Looper

Who doesn’t love a good time travel mind bender? That’s just what we have in Rian Johnson’s Looper, starring Joseph Gordon-Levitt, Bruce Willis and Emily Blunt.

(Possible spoilers ahead)

Like in any good sci-fi movie, Johnson begins by setting up the rules of his world and then using the rest of the film to follow them. (He does, however, take a moment here and there to dissuade us from analyzing in too-great detail the rules and laws of the space time continuum.)

Here are the basics: It’s 2044 and time travel has not yet been invented, but it will be invented in thirty years. It is immediately banned due to its moral implications (think: Old Biff taking the sports almanac back to young Biff in 1955), and so only criminals still use time travel. In addition to time travel, in the future (post-2044), tagging and other identifying measures have made it impossible for thugs to dispose of a dead body and that’s where loopers come in.

When criminals in 2074 want someone dead, they capture him and use time travel to send him back to 2044, when one of the loopers is waiting for him. The looper kills the mark and disposes of the body. But there’s a catch: sometimes, the mark sent back is the older, 2074 version of the 2044 looper. This is known as closing the loop. And so our story begins.

Joseph Gordon-Levitt is the 2044 looper, Joe, waiting for his next mark. Stunned to see his 30-year-older self staring back at him, Joe hesitates and in that moment, Old Joe (Bruce Willis) escapes.

What follows isn’t a typical game of cat and mouse. Sure, Joe and Old Joe are on the hunt for one another, but Old Joe has an ulterior motive, which he explains to Joe: in 2074, there’s a new boss in town and he’s closing all the loops. He’s described by Old Joe as a ruthless and relentless man, and Old Joe is on a mission to hunt down the boss-as-a-child and eliminate him or her. One of the targets is Cid, son to Sara (Emily Blunt). Joe locates and stands watch with Cid and Sara not necessarily to protect them, but to be there to close the loop when Old Joe arrives.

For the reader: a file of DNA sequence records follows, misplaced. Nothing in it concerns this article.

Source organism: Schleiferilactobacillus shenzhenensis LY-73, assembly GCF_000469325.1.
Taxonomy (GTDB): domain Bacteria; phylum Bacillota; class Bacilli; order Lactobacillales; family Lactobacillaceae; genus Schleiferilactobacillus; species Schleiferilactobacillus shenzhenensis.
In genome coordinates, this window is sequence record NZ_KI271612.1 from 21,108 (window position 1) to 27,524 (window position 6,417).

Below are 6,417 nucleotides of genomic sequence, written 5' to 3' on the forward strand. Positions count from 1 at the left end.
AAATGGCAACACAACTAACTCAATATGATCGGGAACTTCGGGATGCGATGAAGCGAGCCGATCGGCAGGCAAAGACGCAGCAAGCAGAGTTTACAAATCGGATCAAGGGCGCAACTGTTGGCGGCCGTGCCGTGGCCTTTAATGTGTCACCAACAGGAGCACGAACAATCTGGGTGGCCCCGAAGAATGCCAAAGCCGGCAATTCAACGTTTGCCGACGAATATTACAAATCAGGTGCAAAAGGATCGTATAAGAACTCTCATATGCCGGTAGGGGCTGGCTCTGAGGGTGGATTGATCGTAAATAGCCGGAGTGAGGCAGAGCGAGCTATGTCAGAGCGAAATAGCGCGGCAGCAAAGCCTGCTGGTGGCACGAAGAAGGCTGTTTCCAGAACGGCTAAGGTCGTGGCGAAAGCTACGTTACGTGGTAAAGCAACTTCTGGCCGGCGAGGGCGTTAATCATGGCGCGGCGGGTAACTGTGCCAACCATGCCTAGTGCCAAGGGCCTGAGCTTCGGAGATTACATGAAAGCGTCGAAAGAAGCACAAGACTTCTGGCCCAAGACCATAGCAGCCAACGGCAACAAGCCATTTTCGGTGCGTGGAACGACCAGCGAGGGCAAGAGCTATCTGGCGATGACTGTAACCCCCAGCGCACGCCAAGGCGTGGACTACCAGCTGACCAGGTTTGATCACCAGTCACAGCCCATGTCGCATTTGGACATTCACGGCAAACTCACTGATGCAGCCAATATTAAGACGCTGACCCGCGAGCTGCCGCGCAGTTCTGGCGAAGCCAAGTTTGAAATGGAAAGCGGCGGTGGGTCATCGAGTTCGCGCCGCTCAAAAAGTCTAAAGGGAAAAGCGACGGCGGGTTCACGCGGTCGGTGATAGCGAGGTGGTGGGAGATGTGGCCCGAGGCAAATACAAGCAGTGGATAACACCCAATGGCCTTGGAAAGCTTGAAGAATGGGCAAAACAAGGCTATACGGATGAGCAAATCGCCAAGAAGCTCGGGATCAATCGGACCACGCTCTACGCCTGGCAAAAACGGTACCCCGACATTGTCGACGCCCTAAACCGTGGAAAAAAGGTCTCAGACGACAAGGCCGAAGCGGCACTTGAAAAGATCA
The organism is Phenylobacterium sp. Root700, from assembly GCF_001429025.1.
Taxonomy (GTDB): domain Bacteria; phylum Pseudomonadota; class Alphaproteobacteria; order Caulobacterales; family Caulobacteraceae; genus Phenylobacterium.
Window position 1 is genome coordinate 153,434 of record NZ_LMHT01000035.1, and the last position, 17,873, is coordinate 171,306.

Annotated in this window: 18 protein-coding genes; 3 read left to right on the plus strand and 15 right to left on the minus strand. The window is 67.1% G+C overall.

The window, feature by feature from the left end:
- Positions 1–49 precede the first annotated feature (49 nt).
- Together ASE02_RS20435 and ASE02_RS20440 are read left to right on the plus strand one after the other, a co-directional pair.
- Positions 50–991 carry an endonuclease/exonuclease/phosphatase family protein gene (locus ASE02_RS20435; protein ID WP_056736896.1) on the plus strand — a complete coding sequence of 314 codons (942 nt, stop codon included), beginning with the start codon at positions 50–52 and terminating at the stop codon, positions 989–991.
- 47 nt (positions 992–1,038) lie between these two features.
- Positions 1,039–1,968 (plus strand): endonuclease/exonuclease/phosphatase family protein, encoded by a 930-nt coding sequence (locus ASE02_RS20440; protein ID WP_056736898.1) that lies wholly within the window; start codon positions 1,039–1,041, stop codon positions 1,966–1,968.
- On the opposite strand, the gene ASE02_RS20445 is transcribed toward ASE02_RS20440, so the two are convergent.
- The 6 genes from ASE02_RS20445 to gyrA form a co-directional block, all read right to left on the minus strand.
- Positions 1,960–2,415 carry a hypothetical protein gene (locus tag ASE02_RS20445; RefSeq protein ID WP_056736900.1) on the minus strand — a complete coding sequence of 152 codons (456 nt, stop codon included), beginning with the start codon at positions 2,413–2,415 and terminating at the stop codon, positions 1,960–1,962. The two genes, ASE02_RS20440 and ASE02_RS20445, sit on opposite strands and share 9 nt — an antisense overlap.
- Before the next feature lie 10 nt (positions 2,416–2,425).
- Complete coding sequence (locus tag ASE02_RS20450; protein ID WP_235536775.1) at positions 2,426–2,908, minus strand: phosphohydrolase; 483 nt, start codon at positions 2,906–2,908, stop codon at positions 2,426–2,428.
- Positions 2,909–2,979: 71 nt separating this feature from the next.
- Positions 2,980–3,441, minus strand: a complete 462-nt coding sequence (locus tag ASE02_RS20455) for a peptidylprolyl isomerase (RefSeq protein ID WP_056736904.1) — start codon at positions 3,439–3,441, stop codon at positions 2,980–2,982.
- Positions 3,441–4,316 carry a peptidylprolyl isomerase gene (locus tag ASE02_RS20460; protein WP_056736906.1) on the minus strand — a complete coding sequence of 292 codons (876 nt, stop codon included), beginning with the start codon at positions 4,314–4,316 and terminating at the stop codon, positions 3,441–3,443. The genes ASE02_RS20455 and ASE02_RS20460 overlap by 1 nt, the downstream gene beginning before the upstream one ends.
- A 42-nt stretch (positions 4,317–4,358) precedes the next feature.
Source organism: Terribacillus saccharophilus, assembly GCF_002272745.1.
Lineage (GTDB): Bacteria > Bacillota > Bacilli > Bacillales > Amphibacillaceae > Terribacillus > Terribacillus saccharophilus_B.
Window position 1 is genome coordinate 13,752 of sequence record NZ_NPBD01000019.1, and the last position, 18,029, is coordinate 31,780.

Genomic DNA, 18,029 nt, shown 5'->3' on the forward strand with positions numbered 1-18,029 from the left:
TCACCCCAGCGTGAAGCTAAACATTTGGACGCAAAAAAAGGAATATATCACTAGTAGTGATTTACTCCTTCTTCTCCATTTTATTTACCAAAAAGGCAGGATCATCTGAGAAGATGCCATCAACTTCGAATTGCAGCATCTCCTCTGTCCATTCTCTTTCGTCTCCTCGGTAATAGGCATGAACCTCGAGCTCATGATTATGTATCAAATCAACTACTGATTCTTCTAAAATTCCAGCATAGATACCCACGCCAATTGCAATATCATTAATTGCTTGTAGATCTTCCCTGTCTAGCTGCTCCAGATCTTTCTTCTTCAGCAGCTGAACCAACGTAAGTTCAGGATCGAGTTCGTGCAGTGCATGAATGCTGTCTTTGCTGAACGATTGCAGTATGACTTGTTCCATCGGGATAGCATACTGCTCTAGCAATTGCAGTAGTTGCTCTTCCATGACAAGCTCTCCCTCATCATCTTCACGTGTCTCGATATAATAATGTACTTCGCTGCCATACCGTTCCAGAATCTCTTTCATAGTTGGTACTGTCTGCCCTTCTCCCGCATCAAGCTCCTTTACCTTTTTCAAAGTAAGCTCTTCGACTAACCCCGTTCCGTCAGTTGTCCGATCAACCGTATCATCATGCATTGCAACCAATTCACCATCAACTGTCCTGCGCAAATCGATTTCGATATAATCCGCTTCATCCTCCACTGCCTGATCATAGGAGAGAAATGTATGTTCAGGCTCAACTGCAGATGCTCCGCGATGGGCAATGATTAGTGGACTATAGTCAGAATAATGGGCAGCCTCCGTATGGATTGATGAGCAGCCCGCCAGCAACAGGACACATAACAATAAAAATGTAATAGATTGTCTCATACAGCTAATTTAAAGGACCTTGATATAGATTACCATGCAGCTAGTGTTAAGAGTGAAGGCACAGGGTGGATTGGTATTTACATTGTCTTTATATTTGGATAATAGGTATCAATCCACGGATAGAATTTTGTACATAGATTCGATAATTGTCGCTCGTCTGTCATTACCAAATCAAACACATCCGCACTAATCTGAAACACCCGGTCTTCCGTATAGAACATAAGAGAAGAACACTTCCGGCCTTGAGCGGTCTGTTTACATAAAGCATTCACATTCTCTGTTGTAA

And really, that ulterior motive and the very inclusion of yet another generation is the point of the movie: Even if the future is written, it’s not written in stone. Our actions now can change what happens then. In this way, the ending, though tragic, is actually rather poetic and hopeful.

Looper is a fascinating and thoroughly engaging movie from one of film’s original voices. Though all the performances are reliably good, nothing particularly stands out. (Although, it was kind of a hoot watching Jeff Daniels as a Dude-like crime boss after having watched him as Will McAvoy on The Newsroom for ten weeks.) What does stand out are the thought provoking implications of time travel and, more germane to our lives, the wonderful burden and blessing we have of shaping the future.  

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